Top positive review
82 people found this helpful
on January 29, 2014
My seven-year-old Delonghi Magnifica started leaking, so I replaced it two months ago with this machine. The things I like better about the Saeco are:
(1) the milk frother takes most of the effort and guesswork out of making really good cappuccino,
(2) adding water to the Saeco is easy - just pull the container out a few inches and pour water in. With the Delonghi, I had to completely remove the container to add water,
(3) you can see the coffee beans in the Saeco, so there's no guessing when to add more,
(4) Saeco's grinder is quiet compared to Delonghi's, and
(5) the Saeco is shorter and smaller (making it easier to add beans at the top even though I have it under a kitchen cabinet) and as such, the Saeco looks better on the counter-top than the Delonghi did.
One thing I need to mention: When I first bought the Saeco, the coffee was usually good, often excellent, but inconsistent due to a problem I had with the coffee beans. The beans rest on a plastic shield with holes in it, which I guess is supposed to regulate delivery of the beans to the grinder. Entirely too often, I had to shake the shield because the beans did not drop into the grinder. Even when they were dropping into the grinder, there were gaps during which the grinder was turning with no beans. This machine does not recognize when it's not receiving beans, so the result was that each cup of coffee was different, sometimes ending up with just a cup of lightly brown water. I was on the verge of returning the machine when I read elsewhere that Saeco customer service recommends removing the plastic shield. I did that yesterday (simple, just remove the phillips-head screw holding it in place) and so far I have had no more problems with the beans, and the coffee has been consistent.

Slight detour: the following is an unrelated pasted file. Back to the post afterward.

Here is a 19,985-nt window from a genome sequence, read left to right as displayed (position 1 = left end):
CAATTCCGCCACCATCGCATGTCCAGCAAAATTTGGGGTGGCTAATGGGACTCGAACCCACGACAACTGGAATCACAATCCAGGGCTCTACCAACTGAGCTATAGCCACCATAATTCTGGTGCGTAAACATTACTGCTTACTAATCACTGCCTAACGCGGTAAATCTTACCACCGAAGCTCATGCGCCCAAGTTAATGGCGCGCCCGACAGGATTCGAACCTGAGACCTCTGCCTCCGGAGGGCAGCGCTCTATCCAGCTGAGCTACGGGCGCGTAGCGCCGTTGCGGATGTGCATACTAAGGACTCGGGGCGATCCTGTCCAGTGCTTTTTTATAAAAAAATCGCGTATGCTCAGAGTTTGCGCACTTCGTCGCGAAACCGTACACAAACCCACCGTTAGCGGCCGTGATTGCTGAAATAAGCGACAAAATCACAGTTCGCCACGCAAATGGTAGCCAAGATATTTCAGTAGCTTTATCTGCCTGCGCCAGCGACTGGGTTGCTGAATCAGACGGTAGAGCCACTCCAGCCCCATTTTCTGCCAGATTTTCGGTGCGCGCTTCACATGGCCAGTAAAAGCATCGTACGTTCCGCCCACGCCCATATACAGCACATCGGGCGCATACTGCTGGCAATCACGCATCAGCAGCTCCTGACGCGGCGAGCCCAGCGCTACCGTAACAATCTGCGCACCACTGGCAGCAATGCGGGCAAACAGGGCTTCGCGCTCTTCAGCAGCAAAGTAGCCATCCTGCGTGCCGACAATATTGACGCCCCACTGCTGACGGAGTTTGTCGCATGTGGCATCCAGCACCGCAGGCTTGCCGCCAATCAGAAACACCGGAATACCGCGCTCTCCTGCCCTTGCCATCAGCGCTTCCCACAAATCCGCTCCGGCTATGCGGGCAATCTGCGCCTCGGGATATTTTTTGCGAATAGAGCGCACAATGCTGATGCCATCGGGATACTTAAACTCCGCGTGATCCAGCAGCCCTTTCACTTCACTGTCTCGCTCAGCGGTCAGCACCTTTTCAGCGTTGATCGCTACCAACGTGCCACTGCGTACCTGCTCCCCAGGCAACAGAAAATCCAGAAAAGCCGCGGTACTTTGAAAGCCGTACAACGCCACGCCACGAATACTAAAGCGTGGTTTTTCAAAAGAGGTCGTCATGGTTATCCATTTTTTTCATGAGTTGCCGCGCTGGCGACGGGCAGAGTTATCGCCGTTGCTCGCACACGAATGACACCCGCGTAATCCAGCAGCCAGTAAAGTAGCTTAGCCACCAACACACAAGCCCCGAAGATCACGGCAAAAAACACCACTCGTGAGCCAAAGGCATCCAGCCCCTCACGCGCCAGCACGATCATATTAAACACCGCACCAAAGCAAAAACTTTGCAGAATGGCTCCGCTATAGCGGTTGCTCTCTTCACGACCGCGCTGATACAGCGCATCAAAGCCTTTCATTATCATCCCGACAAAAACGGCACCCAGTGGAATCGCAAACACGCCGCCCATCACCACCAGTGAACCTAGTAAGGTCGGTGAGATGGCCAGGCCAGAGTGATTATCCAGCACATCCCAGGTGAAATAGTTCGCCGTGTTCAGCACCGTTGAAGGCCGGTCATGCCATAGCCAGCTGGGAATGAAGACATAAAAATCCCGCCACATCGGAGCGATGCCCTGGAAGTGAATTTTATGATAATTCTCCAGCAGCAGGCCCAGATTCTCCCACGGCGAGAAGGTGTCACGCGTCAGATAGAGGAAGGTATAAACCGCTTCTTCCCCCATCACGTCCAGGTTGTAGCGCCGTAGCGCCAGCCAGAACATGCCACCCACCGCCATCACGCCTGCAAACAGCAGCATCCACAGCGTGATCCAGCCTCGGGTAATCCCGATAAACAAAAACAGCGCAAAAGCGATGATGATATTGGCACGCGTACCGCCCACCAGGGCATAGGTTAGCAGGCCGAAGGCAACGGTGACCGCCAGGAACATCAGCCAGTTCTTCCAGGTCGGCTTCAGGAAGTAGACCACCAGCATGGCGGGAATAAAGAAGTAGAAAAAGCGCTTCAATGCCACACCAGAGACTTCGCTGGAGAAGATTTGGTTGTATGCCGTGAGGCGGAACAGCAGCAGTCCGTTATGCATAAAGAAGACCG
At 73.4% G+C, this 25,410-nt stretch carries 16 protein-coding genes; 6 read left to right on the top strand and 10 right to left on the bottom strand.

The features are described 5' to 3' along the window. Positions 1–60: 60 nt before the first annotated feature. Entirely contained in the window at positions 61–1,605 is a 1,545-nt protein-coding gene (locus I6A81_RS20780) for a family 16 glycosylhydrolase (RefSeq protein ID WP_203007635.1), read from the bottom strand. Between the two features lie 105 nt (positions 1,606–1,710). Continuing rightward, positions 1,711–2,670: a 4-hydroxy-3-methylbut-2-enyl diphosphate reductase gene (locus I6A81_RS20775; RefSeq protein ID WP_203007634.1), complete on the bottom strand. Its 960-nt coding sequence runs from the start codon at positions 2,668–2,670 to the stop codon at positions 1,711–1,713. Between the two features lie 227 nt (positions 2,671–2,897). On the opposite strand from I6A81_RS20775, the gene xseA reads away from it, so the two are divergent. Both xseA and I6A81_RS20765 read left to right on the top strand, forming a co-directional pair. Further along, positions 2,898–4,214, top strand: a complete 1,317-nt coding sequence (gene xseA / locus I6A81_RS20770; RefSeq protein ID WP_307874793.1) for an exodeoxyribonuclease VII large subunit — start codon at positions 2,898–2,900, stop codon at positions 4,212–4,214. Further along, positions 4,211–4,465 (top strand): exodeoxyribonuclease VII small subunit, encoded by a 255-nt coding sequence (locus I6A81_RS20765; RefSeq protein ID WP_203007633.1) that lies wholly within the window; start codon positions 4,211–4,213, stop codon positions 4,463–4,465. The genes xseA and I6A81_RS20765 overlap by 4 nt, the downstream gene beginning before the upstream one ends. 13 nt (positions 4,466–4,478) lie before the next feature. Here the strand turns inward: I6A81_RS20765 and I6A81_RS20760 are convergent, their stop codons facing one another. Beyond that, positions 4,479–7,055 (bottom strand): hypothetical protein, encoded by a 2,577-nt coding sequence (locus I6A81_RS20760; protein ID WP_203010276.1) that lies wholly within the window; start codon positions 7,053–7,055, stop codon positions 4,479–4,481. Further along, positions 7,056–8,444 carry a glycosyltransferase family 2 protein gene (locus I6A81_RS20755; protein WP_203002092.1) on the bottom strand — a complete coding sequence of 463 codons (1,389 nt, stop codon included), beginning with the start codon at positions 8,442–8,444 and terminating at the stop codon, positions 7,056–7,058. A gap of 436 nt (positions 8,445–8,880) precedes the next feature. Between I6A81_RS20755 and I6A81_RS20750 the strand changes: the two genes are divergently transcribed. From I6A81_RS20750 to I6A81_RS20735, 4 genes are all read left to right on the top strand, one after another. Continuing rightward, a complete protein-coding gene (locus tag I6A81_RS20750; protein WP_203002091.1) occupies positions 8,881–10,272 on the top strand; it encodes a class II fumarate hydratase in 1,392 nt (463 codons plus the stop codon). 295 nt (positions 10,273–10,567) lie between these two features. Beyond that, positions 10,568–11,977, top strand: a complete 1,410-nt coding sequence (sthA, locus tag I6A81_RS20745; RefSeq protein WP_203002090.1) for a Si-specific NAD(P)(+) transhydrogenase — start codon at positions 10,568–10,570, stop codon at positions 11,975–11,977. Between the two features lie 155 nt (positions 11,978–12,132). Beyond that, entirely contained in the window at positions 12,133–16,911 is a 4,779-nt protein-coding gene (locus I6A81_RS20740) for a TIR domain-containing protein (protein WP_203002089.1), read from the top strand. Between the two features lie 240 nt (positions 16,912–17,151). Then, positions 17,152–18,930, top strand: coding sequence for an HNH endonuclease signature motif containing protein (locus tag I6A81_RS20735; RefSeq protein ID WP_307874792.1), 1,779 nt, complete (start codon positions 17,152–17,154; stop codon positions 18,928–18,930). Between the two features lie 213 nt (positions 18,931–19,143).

April 10, 2014 update: For some reason, without the plastic shield, the machine does recognize when the bean container becomes empty, and prompts for more beans. I've had absolutely no problems since removing the plastic shield. I'd up my rating by half a star if possible, and if the coffee brewed hotter, I'd give it 5 stars.
I increased my rating from 3 stars to 4 stars after testing the machine without the plastic shield.
Other issues that are not a big deal to me, but might be to you:
Even though I have the Saeco programmed to the hottest setting, the coffee is dispensed at 135.6 degrees Fahrenheit (measured after dispensing into a pre-warmed cup). If you add milk, or if you use a cold cup, you likely will need your microwave for the coffee to be hot enough. The Delonghi brewed at about the same temperature, so maybe this is common for espresso machines.
The Saeco water container holds 6 ounces less than the Delonghi container, and the Saeco frequently flushes the machine with a surprisingly large amount of water. So I have to fill the water container and empty the drip tray almost daily. This was only necessary once or twice per week with the Delonghi. Maybe the process helps prevent leaks, so I'm not complaining.